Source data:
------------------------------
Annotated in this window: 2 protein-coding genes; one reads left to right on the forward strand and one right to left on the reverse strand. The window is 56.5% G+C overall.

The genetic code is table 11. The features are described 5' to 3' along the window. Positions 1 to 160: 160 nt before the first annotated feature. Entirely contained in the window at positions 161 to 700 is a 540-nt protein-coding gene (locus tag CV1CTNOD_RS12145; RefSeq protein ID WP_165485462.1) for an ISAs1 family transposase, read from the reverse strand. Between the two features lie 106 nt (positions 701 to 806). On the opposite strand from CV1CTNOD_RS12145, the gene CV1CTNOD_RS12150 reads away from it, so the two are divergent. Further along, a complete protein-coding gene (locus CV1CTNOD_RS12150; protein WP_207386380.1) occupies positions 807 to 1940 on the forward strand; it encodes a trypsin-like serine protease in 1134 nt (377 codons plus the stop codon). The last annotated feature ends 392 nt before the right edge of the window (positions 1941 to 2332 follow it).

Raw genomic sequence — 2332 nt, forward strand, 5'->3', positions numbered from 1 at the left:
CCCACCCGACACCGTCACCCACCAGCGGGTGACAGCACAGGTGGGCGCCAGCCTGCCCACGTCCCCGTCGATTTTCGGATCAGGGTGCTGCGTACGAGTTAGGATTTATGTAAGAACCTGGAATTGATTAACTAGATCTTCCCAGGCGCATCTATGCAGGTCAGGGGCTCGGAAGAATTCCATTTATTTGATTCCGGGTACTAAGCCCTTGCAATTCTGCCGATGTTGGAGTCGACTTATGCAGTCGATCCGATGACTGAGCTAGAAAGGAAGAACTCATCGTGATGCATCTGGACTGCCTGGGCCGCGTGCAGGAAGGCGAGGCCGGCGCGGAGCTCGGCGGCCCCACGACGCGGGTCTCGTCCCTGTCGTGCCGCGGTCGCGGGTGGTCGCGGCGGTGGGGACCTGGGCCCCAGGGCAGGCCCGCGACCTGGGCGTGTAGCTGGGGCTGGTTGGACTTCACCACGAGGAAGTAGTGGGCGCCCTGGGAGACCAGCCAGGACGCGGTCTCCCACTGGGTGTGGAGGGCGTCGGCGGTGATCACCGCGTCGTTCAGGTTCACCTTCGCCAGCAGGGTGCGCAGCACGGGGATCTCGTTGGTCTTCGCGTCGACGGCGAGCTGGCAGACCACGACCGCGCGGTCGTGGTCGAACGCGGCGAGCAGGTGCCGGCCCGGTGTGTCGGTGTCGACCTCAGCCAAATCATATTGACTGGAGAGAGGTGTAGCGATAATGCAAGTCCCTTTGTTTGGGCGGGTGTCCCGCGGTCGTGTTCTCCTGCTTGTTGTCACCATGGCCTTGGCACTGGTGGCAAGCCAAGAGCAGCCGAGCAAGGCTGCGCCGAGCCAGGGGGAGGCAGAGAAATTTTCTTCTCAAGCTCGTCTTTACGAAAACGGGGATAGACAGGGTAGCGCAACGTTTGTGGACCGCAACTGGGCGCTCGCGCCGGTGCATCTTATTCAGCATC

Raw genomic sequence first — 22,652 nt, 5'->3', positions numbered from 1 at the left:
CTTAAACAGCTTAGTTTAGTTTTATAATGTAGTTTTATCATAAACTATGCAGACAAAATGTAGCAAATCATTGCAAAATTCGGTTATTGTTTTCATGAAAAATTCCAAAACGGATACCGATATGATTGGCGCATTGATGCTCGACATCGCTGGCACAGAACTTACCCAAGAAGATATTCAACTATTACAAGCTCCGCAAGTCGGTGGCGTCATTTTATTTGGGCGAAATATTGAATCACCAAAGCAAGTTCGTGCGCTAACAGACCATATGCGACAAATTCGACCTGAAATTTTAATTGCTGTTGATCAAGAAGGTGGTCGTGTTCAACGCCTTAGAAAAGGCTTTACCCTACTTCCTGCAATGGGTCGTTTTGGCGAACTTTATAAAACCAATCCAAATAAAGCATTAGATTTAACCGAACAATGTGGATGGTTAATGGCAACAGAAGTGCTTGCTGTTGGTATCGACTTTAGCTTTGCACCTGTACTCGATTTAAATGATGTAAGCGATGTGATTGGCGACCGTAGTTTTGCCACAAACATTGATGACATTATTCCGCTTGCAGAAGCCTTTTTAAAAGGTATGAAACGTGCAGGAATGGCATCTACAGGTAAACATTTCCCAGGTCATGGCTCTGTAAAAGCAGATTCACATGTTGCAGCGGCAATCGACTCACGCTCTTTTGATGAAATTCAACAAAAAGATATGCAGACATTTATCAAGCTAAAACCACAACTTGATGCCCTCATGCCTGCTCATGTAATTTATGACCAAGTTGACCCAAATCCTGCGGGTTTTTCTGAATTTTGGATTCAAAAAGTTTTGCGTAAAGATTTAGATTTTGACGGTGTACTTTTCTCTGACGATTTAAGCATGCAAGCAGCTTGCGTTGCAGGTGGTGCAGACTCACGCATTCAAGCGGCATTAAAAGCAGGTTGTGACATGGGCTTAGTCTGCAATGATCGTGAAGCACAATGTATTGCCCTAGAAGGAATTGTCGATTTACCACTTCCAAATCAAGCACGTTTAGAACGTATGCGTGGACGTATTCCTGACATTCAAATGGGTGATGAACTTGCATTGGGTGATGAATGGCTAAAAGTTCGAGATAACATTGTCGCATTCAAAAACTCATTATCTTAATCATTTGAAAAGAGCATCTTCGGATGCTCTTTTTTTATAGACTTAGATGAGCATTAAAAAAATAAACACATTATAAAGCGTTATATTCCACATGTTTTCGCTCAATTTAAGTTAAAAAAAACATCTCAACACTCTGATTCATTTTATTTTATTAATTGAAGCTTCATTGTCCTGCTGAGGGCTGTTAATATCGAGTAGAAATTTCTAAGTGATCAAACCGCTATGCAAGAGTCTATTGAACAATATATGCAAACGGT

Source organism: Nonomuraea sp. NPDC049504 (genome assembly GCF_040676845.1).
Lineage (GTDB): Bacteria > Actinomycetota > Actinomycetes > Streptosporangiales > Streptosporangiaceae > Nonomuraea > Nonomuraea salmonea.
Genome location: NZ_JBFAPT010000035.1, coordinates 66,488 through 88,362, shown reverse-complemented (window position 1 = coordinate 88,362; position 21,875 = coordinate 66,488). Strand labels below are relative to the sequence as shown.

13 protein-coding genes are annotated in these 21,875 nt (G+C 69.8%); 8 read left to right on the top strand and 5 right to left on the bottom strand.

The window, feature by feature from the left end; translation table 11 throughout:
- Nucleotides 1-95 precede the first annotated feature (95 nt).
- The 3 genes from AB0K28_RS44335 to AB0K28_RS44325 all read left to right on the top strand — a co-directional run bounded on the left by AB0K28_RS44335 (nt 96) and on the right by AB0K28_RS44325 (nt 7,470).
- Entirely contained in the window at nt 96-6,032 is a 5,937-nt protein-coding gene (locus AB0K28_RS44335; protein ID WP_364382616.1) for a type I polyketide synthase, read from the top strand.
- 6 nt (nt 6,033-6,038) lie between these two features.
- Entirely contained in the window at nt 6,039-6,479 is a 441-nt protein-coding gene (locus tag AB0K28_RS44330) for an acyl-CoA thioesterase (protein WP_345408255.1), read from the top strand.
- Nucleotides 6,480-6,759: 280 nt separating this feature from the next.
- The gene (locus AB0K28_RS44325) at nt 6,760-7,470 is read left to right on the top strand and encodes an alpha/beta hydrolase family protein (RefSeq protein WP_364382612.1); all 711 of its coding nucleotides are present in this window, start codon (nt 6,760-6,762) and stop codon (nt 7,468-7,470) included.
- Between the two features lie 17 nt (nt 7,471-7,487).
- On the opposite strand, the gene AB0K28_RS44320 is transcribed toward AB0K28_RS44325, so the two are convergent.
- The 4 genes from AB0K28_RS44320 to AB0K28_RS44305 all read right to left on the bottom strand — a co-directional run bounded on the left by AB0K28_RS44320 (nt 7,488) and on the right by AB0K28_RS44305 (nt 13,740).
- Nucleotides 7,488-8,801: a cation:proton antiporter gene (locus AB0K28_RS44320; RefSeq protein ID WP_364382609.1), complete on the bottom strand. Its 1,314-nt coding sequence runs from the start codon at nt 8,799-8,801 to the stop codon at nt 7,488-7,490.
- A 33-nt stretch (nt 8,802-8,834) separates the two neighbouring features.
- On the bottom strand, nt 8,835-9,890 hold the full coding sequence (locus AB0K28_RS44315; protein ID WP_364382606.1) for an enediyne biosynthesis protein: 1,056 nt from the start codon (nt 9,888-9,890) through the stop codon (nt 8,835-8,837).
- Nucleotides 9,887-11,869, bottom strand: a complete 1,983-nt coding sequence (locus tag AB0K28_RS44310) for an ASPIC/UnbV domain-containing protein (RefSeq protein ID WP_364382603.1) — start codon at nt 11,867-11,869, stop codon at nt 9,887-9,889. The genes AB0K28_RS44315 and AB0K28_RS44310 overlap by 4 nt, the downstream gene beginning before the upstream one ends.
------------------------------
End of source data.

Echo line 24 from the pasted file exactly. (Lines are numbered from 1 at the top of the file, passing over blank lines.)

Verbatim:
- On the bottom strand, nt 8,835-9,890 hold the full coding sequence (locus AB0K28_RS44315; protein ID WP_364382606.1) for an enediyne biosynthesis protein: 1,056 nt from the start codon (nt 9,888-9,890) through the stop codon (nt 8,835-8,837).